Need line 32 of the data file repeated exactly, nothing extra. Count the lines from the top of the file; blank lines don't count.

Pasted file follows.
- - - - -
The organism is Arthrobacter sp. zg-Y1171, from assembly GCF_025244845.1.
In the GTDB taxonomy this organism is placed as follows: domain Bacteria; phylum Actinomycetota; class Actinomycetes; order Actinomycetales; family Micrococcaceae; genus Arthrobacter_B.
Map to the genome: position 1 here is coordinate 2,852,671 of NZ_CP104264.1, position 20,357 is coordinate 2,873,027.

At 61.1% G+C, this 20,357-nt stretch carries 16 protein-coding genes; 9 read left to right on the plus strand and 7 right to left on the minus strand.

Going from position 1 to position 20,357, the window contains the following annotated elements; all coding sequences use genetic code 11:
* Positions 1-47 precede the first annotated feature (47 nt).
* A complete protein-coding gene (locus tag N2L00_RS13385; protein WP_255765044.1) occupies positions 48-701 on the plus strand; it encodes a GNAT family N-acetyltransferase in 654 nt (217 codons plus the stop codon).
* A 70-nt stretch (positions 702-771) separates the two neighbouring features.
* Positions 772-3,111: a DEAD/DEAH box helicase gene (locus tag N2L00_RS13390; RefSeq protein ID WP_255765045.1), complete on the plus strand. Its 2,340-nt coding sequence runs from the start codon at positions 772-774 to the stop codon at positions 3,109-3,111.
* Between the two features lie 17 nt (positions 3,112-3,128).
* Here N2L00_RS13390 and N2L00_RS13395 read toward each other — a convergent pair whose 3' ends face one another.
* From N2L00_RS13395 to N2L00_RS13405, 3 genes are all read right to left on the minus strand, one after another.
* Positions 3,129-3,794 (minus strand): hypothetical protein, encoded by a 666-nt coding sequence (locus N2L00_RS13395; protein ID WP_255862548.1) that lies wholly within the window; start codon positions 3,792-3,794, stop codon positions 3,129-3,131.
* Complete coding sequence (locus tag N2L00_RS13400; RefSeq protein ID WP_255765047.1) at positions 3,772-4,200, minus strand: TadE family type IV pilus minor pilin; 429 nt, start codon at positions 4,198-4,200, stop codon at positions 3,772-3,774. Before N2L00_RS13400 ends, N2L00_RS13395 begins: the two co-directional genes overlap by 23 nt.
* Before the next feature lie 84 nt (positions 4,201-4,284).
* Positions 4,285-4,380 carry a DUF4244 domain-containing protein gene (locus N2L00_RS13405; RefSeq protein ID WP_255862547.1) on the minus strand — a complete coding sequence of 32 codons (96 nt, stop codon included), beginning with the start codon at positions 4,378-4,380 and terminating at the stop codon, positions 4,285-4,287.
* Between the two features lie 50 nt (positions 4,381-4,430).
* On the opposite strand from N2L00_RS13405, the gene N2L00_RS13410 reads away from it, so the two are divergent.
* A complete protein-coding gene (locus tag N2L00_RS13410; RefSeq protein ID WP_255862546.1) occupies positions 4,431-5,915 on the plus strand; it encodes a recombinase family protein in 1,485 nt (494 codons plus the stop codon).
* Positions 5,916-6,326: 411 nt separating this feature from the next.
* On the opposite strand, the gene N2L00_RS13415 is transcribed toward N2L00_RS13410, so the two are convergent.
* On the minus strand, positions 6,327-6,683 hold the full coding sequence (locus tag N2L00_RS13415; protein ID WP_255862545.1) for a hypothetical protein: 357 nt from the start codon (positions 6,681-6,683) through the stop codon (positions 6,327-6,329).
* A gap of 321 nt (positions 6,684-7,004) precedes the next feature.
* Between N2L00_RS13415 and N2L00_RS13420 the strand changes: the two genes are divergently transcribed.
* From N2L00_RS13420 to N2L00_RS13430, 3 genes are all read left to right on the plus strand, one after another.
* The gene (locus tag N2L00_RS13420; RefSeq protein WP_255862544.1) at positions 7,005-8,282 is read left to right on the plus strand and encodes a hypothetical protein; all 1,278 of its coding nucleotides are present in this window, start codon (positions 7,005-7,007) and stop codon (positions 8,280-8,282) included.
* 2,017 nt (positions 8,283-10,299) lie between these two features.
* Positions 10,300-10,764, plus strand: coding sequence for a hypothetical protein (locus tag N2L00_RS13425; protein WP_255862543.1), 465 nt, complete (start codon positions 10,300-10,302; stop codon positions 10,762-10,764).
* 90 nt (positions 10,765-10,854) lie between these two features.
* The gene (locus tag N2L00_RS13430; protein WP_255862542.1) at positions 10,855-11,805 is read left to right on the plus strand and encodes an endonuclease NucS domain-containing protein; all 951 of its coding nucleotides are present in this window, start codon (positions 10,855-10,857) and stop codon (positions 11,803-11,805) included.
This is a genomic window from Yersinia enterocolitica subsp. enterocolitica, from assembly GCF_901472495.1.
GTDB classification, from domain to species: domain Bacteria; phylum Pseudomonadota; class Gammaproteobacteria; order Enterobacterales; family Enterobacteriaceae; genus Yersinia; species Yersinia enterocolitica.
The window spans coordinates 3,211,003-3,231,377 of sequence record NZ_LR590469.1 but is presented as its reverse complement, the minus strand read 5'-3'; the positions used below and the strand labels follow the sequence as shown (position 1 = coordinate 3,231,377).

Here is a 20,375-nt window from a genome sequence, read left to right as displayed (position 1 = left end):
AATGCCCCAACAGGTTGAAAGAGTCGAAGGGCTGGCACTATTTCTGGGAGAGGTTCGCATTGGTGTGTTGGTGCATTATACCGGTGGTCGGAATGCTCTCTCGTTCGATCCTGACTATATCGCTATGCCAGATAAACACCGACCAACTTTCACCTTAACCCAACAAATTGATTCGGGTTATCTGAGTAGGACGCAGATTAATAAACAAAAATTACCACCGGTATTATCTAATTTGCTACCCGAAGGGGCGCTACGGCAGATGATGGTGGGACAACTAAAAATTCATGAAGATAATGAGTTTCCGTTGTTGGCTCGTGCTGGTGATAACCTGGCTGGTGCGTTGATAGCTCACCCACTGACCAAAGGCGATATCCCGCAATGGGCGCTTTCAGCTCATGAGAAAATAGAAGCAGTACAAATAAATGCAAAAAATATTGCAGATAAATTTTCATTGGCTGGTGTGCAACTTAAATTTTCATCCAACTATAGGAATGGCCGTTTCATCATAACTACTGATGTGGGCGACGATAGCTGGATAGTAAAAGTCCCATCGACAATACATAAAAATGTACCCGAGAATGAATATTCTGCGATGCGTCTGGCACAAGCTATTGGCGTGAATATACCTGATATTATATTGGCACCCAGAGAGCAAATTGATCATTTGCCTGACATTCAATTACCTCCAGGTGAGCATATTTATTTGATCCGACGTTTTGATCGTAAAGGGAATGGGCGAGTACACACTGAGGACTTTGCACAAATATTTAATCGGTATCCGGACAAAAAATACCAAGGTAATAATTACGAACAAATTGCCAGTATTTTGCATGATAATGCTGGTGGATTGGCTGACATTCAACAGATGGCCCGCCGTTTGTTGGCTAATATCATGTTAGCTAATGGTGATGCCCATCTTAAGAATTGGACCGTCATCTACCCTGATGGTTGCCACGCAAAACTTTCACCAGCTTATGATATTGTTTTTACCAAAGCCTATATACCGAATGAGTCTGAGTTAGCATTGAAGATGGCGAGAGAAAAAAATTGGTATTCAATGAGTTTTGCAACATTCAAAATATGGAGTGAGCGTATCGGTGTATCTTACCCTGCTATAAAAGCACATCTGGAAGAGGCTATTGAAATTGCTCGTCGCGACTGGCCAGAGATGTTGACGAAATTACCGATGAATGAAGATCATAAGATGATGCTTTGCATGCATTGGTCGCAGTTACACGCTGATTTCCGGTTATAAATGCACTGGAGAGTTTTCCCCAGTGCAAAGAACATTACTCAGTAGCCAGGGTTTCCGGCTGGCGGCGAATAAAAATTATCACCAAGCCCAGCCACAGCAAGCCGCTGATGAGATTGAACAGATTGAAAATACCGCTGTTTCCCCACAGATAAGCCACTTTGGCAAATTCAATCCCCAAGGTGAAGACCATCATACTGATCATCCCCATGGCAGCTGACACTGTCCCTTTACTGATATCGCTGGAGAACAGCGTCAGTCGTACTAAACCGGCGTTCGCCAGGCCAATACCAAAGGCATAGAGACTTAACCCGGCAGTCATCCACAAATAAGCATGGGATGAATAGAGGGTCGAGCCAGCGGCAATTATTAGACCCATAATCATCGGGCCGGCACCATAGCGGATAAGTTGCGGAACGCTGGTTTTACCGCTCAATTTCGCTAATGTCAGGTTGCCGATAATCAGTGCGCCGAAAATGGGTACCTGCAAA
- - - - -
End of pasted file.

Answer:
GTDB classification, from domain to species: domain Bacteria; phylum Pseudomonadota; class Gammaproteobacteria; order Enterobacterales; family Enterobacteriaceae; genus Yersinia; species Yersinia enterocolitica.